It’s 20 years since former Ford Australia Rally Team co-driver, John Dawson-Damer, was tragically killed in a motor racing accident at the Goodwood Festival of Speed in the UK.
We look back on the life of the former Australian Rally Champion navigator.
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Dawson-Damer, aged 59, died when his Lotus 63 sports car veered off the track and through the finish gantry during a hillclimb section at the annual Goodwood Festival of Speed in West Sussex, England.
Dawson-Damer (or "Dee Dee" as he was known to his friends) was a well-known figure in Australian motorsport and is reputed to have owned the world's largest private collection of historic Lotus cars.
Apart from his motor racing connections, Dawson-Damer was a familiar figure in rallying, having teamed as navigator with Colin Bond in a works Ford Escort RS1800 during the 1970s and '80s.
He was Australian Rally Champion navigator in 1978 and continued his involvement in the sport long after Ford retired from rallying, acting as co-driver for Bond in the course-opening cars for Rally Australia.
Dawson-Damer's late entry into motorsport (he didn't really get involved until his mid-20s) was strange, considering that he was a regular motor racing spectator in his mid-teens and early 20s, and it's ironic that he was a regular spectator at the same Goodwood circuit where he was killed, in the days of the Maserati, Vanwalls, BRMs and early Lotuses.
Born in England, The Honourable John Dawson-Damer (to give him his full title) was the brother of the Earl of Portarlington and his grandfather was a Peer. He attended Genoble University in southern France to learn the French language, and returned to England to help in the family businesses, which included sawmilling, a joinery factory and a machinery factory.
After finishing his apprenticeship, he moved to Australia at the age of 24, joining Austral Engineering Supplies in Perth, a part of the family business. It was in Perth that his motorsport interests began to blossom.
In an interview for a motorsport magazine in 1978, Dawson-Damer recalled that rallying in that era was so easy.
"Fifteen miles out of town and you were in the hills," he said.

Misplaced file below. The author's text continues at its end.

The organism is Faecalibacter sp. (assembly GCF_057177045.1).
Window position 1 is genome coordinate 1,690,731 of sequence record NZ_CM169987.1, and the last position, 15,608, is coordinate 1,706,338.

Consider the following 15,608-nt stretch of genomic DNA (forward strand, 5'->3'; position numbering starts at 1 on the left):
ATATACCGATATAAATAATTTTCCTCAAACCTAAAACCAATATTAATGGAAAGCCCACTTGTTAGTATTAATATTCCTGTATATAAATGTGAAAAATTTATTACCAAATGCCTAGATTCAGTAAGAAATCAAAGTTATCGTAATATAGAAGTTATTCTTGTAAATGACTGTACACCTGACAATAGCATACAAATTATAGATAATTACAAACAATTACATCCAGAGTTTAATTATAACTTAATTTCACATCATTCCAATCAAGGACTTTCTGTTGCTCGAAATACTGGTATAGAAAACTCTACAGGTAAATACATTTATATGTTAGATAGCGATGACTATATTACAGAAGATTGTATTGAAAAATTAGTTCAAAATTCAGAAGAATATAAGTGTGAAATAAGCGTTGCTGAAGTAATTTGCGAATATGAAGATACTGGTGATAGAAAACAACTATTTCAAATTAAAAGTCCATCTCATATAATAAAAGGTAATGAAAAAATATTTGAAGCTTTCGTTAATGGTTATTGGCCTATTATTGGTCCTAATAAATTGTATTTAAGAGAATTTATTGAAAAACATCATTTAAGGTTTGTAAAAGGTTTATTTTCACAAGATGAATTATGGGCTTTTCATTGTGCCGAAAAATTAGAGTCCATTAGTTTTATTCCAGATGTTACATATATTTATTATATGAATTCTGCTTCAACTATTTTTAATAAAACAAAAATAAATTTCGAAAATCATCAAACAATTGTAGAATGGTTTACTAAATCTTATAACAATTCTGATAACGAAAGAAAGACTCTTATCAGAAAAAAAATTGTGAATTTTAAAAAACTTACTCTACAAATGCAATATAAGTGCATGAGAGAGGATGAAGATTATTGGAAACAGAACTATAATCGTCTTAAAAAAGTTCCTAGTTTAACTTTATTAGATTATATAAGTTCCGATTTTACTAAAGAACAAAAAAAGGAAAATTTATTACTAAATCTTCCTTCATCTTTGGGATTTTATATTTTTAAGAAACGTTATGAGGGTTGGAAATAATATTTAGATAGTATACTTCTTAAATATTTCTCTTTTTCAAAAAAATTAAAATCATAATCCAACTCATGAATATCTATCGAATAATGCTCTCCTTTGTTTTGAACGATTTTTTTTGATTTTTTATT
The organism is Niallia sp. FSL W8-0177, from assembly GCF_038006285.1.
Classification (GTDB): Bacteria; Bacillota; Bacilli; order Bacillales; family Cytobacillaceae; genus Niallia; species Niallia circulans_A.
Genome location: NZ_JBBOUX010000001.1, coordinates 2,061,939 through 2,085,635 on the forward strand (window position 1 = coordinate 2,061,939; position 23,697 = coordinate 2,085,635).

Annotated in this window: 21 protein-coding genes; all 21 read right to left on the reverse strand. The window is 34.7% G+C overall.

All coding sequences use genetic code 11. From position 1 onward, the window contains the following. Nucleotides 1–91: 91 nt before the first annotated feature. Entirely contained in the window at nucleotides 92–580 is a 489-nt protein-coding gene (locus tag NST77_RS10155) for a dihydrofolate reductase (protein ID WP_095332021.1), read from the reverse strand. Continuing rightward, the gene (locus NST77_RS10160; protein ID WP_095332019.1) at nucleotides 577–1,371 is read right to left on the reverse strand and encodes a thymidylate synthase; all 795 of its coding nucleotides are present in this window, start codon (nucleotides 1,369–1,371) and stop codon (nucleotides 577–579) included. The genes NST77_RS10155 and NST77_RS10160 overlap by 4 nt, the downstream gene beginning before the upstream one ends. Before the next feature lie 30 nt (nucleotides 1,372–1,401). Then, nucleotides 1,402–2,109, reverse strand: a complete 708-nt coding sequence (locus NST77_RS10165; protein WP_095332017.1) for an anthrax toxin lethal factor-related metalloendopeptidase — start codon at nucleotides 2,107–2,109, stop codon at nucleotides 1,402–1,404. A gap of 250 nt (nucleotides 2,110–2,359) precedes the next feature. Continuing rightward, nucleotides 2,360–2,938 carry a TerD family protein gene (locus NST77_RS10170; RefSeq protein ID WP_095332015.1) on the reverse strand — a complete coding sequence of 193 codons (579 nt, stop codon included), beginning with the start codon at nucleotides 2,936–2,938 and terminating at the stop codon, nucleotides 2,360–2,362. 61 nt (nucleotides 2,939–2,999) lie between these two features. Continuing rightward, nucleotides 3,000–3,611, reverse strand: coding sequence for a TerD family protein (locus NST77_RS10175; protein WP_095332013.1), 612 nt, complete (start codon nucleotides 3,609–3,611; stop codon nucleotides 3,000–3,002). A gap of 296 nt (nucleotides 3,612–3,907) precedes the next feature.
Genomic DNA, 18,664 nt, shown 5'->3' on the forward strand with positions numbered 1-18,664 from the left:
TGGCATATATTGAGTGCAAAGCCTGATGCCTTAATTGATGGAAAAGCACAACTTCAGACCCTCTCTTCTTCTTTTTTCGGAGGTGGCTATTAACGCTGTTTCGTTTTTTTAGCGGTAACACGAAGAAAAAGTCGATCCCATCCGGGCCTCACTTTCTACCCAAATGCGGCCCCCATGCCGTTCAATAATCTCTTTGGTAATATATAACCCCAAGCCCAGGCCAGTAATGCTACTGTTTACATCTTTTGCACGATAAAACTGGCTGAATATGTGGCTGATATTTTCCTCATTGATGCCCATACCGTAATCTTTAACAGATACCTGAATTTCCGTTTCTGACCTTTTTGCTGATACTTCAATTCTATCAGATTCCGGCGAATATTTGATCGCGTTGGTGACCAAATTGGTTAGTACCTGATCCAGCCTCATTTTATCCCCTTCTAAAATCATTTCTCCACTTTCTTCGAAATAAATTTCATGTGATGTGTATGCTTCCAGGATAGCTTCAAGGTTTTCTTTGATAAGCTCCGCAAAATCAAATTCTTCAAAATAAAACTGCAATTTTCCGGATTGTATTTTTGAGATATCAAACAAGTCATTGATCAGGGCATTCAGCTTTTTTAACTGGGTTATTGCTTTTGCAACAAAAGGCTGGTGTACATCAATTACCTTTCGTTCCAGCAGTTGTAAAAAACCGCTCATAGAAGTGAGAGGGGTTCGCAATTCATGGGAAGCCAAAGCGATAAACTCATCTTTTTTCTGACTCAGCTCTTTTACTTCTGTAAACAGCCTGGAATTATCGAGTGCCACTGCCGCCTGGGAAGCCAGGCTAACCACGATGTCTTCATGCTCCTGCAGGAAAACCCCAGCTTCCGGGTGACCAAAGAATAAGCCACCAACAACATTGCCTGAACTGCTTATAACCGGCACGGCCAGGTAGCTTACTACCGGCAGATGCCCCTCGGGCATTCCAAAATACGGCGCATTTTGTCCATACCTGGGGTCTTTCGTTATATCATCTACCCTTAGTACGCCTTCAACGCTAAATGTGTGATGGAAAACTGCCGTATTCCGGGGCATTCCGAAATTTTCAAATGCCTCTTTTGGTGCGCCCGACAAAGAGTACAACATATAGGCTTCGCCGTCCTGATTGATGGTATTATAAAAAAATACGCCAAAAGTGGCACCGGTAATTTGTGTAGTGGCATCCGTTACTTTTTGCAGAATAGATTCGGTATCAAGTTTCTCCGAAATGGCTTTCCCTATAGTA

Although his rallying was generally on a social level at that time, he expressed an interest in continuing in the sport when he moved to Sydney. Some time in the 60s he was offered a ride with Bob Holden in an Alpine Rally, competing against the likes of the late Evan Green and Roy Denny.
The success of that outing obviously created more interest in the sport and over the next few years, when time and business commitments allowed, he spent some time at the wheel of an ex-London to Sydney Marathon Lotus Cortina with Bathurst veteran Bob Holden.
With the interest in the Southern Cross Rally increasing, Dawson-Damer linked up with the Mitsubishi Lancer Rally Team under Doug Stewart and did several 'Crosses and other events, before joining the newly-formed Ford Escort Rally Team, which was put together by Colin Bond.
Enjoying considerable success as a navigator/co-driver with the team, John Dawson-Damer went on to become Australian Rally Champion navigator in 1978. The following year he partnered Colin Bond and Bob Riley in one of three Ford Cortinas entered for the 1979 Repco Round Australia Trial, but the car suffered numerous problems and was retired in Perth during the clockwise trip around Australia.
Aside from rallying, he was a prolific collector of early Lotus cars and was Australia's representative to the FIA for Historic Racing Cars.
Living in Sydney until his death, Dawson-Damer was driving the Gold Leaf-liveried 4WD Type 63 Lotus previously raced by Jochen Rindt and John Miles. The car appeared to run wide onto the grass at the exit of the last left-hander before the finish line of the hillclimb circuit and slewed sideways into the finish gantry.
Two marshalls were stationed there with chequered flags, and one marshall died shortly after the accident, while the other was in a serious condition after having the lower part of his leg amputated.
"Dee Dee' is greatly missed by his many friends and acquaintances in Australia and around the world.
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